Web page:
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Old 05-03-2009, 01:17 PM
 
Location: Las Vegas
6 posts, read 8,356 times
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I live in a neighborhood in the city;small yards and nowhere near any farms if that makes a difference.I usually sit out on my patio in the afternoons and someone in the neighborhood has a rooster that starts crowing(?) at about 4:30pm almost every day.This doesn't bother me,but I was under the impression that roosters only crow when the sun comes up.I'm thinking that perhaps the animal is confined during the day,like a pet and let out when it's owner returns home after work.Feel free to laugh at me if you wish
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Old 05-03-2009, 02:02 PM
 
1,688 posts, read 7,045,354 times
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Quote:
Originally Posted by JT4H View Post
Feel free to laugh at me if you wish
No laughing - I personally think it's pretty rare that someone notices animal behaviour, let alone asks about it.

Roosters, like all birds, will "sing" for many reasons. The daybreak routine would be - again, just like any bird - about communicating, defining territory, advertising services to the ladies, and perhaps, just because they quite enjoy the sound of their own voices. While in some cases the reason for a song, or an alarm call, or defensive posturing is pretty obvious, from what I remember, researchers haven't yet been able to establish all reasons. Song birds will go on for great lengths of time with complicated and intricate song -and it's only recently that the sheer complexity has been revealed - but no one is sure why.

Given the timing of what you hear, I suspect you're quite correct - the rooster is kept confined (inside probably) until the owners return but once out, he likes to announce his presence. Repeatedly.
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Old 05-17-2009, 11:23 PM
 
Location: Moku Nui, Hawaii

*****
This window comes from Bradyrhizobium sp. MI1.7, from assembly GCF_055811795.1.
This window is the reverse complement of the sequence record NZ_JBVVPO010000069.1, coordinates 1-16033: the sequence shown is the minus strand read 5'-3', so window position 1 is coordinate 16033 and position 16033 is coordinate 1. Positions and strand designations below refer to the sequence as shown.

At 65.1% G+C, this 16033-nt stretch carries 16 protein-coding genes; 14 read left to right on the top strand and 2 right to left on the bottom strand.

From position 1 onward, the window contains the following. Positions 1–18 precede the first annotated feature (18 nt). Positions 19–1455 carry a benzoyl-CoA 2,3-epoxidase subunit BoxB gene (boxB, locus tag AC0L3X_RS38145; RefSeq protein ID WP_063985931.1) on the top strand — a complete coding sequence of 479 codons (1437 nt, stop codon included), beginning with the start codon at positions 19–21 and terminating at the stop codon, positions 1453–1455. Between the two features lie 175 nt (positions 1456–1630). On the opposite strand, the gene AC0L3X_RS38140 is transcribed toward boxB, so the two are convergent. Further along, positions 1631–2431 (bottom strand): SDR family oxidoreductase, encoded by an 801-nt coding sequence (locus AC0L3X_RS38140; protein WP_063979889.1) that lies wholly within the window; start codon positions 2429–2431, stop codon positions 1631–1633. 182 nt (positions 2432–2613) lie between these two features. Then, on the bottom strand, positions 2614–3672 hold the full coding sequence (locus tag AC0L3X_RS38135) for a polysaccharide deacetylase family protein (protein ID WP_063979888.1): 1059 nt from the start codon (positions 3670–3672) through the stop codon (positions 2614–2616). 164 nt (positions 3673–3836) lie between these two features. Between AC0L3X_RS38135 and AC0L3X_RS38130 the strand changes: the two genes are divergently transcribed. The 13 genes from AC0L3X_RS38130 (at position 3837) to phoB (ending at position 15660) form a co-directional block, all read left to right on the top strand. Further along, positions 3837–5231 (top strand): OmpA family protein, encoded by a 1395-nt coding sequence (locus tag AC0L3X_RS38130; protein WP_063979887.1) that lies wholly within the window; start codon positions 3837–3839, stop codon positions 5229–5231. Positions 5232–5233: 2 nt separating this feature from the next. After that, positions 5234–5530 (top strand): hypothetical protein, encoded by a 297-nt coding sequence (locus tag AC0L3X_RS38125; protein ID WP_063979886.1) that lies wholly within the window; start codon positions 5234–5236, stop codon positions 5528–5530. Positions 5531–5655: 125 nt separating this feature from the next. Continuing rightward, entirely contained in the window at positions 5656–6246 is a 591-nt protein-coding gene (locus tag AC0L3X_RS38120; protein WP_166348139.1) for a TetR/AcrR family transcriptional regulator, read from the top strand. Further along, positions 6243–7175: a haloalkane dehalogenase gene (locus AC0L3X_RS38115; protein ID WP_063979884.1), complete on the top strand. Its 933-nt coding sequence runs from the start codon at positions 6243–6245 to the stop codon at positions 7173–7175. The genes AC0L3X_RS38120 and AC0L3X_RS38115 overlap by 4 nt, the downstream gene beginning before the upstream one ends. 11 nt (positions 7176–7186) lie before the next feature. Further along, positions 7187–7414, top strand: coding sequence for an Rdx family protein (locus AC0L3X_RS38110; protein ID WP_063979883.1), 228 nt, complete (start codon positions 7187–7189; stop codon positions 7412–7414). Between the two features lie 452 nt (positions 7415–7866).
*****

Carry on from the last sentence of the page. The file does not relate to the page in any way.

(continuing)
9,961 posts, read 19,289,492 times
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Chicken soup is guaranteed to cure crowing. However, that works best when it's your own rooster. Roosters crow whenever they feel like it. Some crow all the time, others only sound off a couple of times a day. Sometimes one will get started and the rest start chiming in. We usually select our rooster by which one has a crowing sound and pattern that we like. All other roosters get eaten and then when we need a new rooster we let a bunch of chicks grow up again and then select the rooster we like the sound of out of the batch. If someone would breed a rooster which doesn't crow at all, I'd buy one!
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Old 05-18-2009, 08:08 AM
 
Location: Forests of Maine
31,142 posts, read 50,298,797 times
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We have about 3 dozen chickens, which includes probably 8 roosters. Usually in the fall we try to cull our flock to thin it down real good, to only a few roosters. But last summer we had introduced a different breed and they matured very slowly. So we were not able to distinguish which of the younger birds were the roosters and which were hens. Now we can easily see their differences. We will incubate and brood out as many as we can through the summer, and again in the fall cull the flock down.

With 8 roosters, we see them crowing at all times of the day and night. There is no extra crowing in the mornings, nor any time schedule.

They crow when they get into little battles over dominance, they crow sometimes when they have mated with a hen. And I suspect that sometimes they crow just to hear their own voice.

Some just can not manage to crow 'on key'.

Sometimes the hens crow too, not as loud but sometimes. I have been told that the hens will only crow when they finish laying an egg. But I do not think this is true either.
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